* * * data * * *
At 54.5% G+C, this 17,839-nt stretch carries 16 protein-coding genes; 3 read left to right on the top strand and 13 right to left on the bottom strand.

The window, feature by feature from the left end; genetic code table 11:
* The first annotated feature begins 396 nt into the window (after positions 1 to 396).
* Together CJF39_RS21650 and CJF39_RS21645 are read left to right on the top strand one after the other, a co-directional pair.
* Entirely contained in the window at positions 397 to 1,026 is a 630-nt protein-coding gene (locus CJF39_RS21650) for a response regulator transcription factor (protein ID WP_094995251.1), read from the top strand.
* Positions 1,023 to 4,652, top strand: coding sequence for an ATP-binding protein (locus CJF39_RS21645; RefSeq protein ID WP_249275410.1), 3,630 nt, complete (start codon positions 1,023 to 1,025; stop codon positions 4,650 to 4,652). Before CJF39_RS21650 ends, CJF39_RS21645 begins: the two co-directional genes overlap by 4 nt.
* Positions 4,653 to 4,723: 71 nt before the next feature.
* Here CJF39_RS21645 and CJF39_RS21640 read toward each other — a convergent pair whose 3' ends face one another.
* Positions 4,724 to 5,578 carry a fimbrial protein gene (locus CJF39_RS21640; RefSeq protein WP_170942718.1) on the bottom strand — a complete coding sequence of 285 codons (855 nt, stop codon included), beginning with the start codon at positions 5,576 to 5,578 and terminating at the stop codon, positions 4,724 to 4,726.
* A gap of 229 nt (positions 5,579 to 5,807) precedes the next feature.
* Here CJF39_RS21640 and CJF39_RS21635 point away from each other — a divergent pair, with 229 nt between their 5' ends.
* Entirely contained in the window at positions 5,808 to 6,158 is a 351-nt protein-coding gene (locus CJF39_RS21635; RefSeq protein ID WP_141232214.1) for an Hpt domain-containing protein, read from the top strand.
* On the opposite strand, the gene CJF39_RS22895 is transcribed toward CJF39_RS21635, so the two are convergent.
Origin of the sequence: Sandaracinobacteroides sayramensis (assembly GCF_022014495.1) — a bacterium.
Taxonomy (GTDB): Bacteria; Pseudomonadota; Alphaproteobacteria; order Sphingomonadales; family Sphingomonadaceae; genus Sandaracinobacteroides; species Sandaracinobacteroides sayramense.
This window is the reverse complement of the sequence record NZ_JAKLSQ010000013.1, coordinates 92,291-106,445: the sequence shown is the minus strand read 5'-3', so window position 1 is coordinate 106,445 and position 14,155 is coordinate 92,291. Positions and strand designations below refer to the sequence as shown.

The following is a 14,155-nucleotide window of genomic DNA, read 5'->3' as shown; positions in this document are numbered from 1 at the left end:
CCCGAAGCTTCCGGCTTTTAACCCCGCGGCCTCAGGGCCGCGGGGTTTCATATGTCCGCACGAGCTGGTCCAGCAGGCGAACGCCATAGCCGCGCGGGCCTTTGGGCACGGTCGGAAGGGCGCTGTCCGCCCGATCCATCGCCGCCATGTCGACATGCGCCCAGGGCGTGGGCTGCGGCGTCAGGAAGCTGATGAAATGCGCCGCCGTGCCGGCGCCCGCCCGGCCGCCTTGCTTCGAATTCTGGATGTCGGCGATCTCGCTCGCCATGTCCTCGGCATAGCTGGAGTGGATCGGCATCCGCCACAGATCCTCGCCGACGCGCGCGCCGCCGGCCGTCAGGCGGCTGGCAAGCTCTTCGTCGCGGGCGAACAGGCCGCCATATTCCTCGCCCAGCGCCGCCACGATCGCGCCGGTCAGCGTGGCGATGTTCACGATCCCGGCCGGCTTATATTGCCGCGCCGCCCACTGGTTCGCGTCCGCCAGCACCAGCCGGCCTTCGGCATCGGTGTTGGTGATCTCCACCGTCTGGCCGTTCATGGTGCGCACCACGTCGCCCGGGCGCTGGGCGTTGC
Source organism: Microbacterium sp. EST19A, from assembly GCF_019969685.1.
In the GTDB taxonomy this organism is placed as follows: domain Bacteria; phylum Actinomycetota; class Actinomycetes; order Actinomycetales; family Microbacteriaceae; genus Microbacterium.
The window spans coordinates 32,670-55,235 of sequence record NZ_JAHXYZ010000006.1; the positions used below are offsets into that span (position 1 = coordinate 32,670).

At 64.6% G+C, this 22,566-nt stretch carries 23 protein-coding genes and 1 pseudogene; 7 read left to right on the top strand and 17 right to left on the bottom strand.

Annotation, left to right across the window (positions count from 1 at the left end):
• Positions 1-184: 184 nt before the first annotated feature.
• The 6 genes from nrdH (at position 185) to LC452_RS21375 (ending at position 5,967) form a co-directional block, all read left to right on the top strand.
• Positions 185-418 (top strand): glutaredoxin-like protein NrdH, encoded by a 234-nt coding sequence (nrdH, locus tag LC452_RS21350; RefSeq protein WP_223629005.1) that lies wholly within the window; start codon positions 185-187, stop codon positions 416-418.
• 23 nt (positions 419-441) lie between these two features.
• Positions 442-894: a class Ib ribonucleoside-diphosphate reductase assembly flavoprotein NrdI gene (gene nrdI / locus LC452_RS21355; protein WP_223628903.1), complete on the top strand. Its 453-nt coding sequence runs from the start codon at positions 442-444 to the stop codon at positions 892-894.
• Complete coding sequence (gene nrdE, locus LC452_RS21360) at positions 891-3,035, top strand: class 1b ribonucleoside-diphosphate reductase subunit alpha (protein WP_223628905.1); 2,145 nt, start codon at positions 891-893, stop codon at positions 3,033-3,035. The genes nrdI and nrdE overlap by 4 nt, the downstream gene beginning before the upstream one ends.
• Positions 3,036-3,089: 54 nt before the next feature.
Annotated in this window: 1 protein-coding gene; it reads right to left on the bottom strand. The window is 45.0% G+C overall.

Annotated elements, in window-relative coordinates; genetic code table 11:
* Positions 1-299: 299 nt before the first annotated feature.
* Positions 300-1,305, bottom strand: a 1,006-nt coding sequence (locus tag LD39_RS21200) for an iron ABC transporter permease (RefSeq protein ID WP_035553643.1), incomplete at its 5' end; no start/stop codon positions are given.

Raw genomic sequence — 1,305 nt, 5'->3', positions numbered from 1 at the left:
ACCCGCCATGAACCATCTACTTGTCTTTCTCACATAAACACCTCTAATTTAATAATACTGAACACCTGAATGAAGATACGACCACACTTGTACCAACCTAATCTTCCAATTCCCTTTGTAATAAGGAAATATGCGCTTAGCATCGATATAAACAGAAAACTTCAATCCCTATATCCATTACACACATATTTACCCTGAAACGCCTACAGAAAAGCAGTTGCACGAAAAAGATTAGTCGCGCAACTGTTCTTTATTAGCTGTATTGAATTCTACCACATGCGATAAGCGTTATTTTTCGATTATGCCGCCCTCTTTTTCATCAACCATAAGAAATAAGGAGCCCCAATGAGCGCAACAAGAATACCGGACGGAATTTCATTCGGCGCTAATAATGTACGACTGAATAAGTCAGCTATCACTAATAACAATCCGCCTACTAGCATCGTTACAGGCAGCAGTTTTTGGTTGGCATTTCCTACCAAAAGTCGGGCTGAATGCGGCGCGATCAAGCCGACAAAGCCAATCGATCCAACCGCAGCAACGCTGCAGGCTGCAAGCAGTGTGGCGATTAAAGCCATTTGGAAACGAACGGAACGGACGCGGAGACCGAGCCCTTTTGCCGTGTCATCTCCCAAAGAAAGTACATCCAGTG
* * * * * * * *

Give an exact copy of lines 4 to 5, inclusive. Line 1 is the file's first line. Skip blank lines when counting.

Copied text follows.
* Together CJF39_RS21650 and CJF39_RS21645 are read left to right on the top strand one after the other, a co-directional pair.
* Entirely contained in the window at positions 397 to 1,026 is a 630-nt protein-coding gene (locus CJF39_RS21650) for a response regulator transcription factor (protein ID WP_094995251.1), read from the top strand.